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Discussion Starter · #1 ·
Hi i have just finished cycling my 29 gallon tank. I have 1 black clown, 1 six line wrasse, 1 yellow tailed Damsel and 2 blue legged hermit crabs. I would like to buy some hardy low light corals does any one have any sugestions?
 

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Discussion Starter · #3 ·
My lights are daylight t8s and my water temp is 77 degrees. But i do plan on getting better lights soon.
 

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Ricordea are my favorite, 'cause they seem more flourescent than our mushrooms, but you might want to wait a little before getting them (they're a bit less hardy than other mushroom-type corals, and they're more expensive, usually).
And don't settle for the drab ones! :) The colorful ones are worth waiting/bargaining for.
 

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my first coral was a cabbage leather. my lighting started out as 2 t5ho bulbs. 1x54w 10k daylight and 1x54w acintic. he grew great and is always open and huge. i now have 2 of these fixtures and am keeping pulsing xenia and a long tentacle anemone as well. never have any problems.
 

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Discussion Starter · #8 ·
thanks, how long do you recamend waiting before adding new things. Like about seven or eight days ago i added 2 new fish do think it is ok to add a frag today or tomaro?
 

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thanks, how long do you recamend waiting before adding new things. Like about seven or eight days ago i added 2 new fish do think it is ok to add a frag today or tomaro?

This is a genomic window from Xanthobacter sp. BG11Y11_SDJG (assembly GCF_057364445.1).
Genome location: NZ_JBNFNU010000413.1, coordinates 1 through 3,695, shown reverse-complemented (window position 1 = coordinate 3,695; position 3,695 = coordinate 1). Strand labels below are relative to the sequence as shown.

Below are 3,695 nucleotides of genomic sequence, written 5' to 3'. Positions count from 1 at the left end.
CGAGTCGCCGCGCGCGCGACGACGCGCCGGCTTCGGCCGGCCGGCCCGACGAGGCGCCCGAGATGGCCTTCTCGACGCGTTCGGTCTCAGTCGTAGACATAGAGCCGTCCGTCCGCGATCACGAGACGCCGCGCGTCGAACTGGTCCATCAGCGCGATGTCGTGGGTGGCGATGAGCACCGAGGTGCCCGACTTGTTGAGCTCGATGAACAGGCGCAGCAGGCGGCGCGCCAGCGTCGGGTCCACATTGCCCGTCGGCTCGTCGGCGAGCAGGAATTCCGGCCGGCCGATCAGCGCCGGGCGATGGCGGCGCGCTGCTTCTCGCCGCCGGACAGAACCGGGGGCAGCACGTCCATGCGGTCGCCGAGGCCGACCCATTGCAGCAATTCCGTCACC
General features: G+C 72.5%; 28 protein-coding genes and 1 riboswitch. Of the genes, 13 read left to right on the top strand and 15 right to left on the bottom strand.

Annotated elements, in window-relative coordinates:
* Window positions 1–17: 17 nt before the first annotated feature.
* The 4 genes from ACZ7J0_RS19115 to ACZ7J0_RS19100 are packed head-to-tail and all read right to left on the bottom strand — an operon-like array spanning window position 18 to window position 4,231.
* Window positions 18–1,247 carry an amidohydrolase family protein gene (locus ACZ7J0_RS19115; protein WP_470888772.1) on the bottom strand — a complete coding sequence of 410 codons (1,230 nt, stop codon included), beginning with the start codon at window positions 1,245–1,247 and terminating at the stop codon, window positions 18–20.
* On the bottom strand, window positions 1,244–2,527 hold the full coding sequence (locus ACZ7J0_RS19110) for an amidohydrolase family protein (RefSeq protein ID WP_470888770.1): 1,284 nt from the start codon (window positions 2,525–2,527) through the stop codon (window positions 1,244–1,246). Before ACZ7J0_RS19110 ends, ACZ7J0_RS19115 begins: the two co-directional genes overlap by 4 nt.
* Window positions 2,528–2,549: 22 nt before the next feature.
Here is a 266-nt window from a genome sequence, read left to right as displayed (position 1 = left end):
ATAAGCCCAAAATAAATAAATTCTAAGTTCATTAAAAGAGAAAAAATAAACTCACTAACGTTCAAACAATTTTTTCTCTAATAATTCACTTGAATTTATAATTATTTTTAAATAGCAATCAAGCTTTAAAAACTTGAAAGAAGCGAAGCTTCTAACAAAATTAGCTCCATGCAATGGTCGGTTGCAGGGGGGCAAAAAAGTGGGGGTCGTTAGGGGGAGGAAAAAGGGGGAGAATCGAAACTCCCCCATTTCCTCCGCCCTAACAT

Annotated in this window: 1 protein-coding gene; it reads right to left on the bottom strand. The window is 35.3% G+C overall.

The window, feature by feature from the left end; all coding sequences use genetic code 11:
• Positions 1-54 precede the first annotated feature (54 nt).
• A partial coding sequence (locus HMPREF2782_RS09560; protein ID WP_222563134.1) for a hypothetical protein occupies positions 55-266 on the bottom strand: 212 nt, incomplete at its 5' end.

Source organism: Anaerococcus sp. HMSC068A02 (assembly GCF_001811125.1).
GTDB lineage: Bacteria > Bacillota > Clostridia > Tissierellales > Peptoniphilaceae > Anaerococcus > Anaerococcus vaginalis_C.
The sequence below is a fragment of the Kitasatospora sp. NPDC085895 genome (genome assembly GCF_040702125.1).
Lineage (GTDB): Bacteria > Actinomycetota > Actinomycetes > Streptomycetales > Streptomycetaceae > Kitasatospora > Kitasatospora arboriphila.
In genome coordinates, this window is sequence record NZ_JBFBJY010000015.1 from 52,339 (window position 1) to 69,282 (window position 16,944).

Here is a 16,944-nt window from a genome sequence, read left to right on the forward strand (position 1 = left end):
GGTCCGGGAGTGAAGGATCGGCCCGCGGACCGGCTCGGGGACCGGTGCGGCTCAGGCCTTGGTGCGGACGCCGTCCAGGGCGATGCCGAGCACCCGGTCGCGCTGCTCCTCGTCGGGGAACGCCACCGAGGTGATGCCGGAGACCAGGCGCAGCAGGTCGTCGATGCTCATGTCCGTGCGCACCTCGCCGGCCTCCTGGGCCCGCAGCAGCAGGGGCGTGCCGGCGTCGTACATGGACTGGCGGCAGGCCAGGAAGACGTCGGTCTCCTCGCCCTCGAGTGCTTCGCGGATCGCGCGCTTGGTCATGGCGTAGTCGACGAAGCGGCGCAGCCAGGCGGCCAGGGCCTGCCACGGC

in that size tank I wouldn't add more than 1 fish at a time, and wait at least 2 weeks (and ideally 1-2 months) between adding them. Corals are a little different than fish, especially primarily photosynthetic corals like many polyps and mushrooms. They consume far less in general, and oftentimes will consume the waste of the fish, meaning you aren't adding any additional nutrients to keep them alive.

there are corals which require very small amounts of light, but they are typically much harder to keep, and most are recommended for experienced reefers only (least this is what I hear, I can tell you from experience these corals are uncommon).

star polyps and shrooms are about the most hearty things I've kept, they do need light, but less than most anything else. Most are primarily photosynthetic so you don't have to worry much about feeding or increasing the bio-load significantly, any nitrogen they need they can absorb from fish waste and uneaten food (what we call disolved organic material, or DOM).
 

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That's not much light...that's probably your next step...some Discosoma Sp. mushrooms would probably do OK and are very hardy.
 

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i think i know who this s and where you live.. lol WHATS UP EVAN!!!!!!!!WHAT A FREAKIN COINCEDENCE YOU SNEAKY DOSH.. THIS IS BRANDON LOCK.. AND UR AN IDIOT FOR NOT RIDING WITH ME AND LUKE.. ADD ME AS A FREIND.:lol:
 
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